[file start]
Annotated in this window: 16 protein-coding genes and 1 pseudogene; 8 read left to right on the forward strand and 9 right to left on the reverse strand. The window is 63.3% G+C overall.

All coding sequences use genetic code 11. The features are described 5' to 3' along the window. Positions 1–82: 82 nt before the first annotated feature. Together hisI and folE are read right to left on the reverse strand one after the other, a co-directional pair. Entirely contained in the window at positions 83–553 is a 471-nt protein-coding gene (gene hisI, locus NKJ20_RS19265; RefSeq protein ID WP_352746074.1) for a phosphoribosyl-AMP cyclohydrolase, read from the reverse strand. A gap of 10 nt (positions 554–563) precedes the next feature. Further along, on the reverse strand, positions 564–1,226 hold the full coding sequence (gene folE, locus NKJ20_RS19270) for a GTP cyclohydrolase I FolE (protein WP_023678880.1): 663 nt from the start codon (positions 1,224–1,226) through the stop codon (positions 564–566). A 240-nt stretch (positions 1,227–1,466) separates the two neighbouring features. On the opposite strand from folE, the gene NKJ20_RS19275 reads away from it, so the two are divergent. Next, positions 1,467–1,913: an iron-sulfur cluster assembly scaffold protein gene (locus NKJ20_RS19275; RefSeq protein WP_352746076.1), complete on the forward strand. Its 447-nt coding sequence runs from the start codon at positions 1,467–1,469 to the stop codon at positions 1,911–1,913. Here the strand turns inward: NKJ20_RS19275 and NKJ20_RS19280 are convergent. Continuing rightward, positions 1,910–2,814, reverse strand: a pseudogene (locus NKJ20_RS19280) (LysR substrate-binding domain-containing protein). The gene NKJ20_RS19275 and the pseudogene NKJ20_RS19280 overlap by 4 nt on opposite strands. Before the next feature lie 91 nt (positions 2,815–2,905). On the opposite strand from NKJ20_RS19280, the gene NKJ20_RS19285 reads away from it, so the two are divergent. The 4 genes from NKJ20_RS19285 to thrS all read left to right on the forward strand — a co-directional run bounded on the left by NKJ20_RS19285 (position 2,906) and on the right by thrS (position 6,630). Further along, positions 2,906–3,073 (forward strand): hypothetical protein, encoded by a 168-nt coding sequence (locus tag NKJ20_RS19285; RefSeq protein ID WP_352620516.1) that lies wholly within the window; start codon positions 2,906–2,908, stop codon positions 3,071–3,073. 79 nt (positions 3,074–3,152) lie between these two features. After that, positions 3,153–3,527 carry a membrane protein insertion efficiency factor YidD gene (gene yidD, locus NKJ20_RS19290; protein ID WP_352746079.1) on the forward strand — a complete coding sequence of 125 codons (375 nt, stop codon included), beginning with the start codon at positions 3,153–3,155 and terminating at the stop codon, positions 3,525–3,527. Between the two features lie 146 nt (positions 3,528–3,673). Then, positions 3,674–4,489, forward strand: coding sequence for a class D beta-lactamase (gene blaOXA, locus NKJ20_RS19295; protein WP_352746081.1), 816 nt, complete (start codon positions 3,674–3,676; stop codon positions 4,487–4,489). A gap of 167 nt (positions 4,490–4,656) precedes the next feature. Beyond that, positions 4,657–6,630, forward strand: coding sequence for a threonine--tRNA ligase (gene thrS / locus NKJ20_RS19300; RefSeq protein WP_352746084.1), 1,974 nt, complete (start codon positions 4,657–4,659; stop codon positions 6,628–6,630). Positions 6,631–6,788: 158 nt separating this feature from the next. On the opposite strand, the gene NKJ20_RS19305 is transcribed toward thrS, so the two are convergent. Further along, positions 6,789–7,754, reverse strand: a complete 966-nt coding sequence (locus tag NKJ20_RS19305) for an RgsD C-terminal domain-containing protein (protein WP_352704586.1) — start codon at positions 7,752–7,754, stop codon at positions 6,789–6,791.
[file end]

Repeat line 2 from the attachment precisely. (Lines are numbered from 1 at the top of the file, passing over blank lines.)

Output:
All coding sequences use genetic code 11. The features are described 5' to 3' along the window. Positions 1–82: 82 nt before the first annotated feature. Together hisI and folE are read right to left on the reverse strand one after the other, a co-directional pair. Entirely contained in the window at positions 83–553 is a 471-nt protein-coding gene (gene hisI, locus NKJ20_RS19265; RefSeq protein ID WP_352746074.1) for a phosphoribosyl-AMP cyclohydrolase, read from the reverse strand. A gap of 10 nt (positions 554–563) precedes the next feature. Further along, on the reverse strand, positions 564–1,226 hold the full coding sequence (gene folE, locus NKJ20_RS19270) for a GTP cyclohydrolase I FolE (protein WP_023678880.1): 663 nt from the start codon (positions 1,224–1,226) through the stop codon (positions 564–566). A 240-nt stretch (positions 1,227–1,466) separates the two neighbouring features. On the opposite strand from folE, the gene NKJ20_RS19275 reads away from it, so the two are divergent. Next, positions 1,467–1,913: an iron-sulfur cluster assembly scaffold protein gene (locus NKJ20_RS19275; RefSeq protein WP_352746076.1), complete on the forward strand. Its 447-nt coding sequence runs from the start codon at positions 1,467–1,469 to the stop codon at positions 1,911–1,913. Here the strand turns inward: NKJ20_RS19275 and NKJ20_RS19280 are convergent. Continuing rightward, positions 1,910–2,814, reverse strand: a pseudogene (locus NKJ20_RS19280) (LysR substrate-binding domain-containing protein). The gene NKJ20_RS19275 and the pseudogene NKJ20_RS19280 overlap by 4 nt on opposite strands. Before the next feature lie 91 nt (positions 2,815–2,905). On the opposite strand from NKJ20_RS19280, the gene NKJ20_RS19285 reads away from it, so the two are divergent. The 4 genes from NKJ20_RS19285 to thrS all read left to right on the forward strand — a co-directional run bounded on the left by NKJ20_RS19285 (position 2,906) and on the right by thrS (position 6,630). Further along, positions 2,906–3,073 (forward strand): hypothetical protein, encoded by a 168-nt coding sequence (locus tag NKJ20_RS19285; RefSeq protein ID WP_352620516.1) that lies wholly within the window; start codon positions 2,906–2,908, stop codon positions 3,071–3,073. 79 nt (positions 3,074–3,152) lie between these two features. After that, positions 3,153–3,527 carry a membrane protein insertion efficiency factor YidD gene (gene yidD, locus NKJ20_RS19290; protein ID WP_352746079.1) on the forward strand — a complete coding sequence of 125 codons (375 nt, stop codon included), beginning with the start codon at positions 3,153–3,155 and terminating at the stop codon, positions 3,525–3,527. Between the two features lie 146 nt (positions 3,528–3,673). Then, positions 3,674–4,489, forward strand: coding sequence for a class D beta-lactamase (gene blaOXA, locus NKJ20_RS19295; protein WP_352746081.1), 816 nt, complete (start codon positions 3,674–3,676; stop codon positions 4,487–4,489). A gap of 167 nt (positions 4,490–4,656) precedes the next feature. Beyond that, positions 4,657–6,630, forward strand: coding sequence for a threonine--tRNA ligase (gene thrS / locus NKJ20_RS19300; RefSeq protein WP_352746084.1), 1,974 nt, complete (start codon positions 4,657–4,659; stop codon positions 6,628–6,630). Positions 6,631–6,788: 158 nt separating this feature from the next. On the opposite strand, the gene NKJ20_RS19305 is transcribed toward thrS, so the two are convergent. Further along, positions 6,789–7,754, reverse strand: a complete 966-nt coding sequence (locus tag NKJ20_RS19305) for an RgsD C-terminal domain-containing protein (protein WP_352704586.1) — start codon at positions 7,752–7,754, stop codon at positions 6,789–6,791.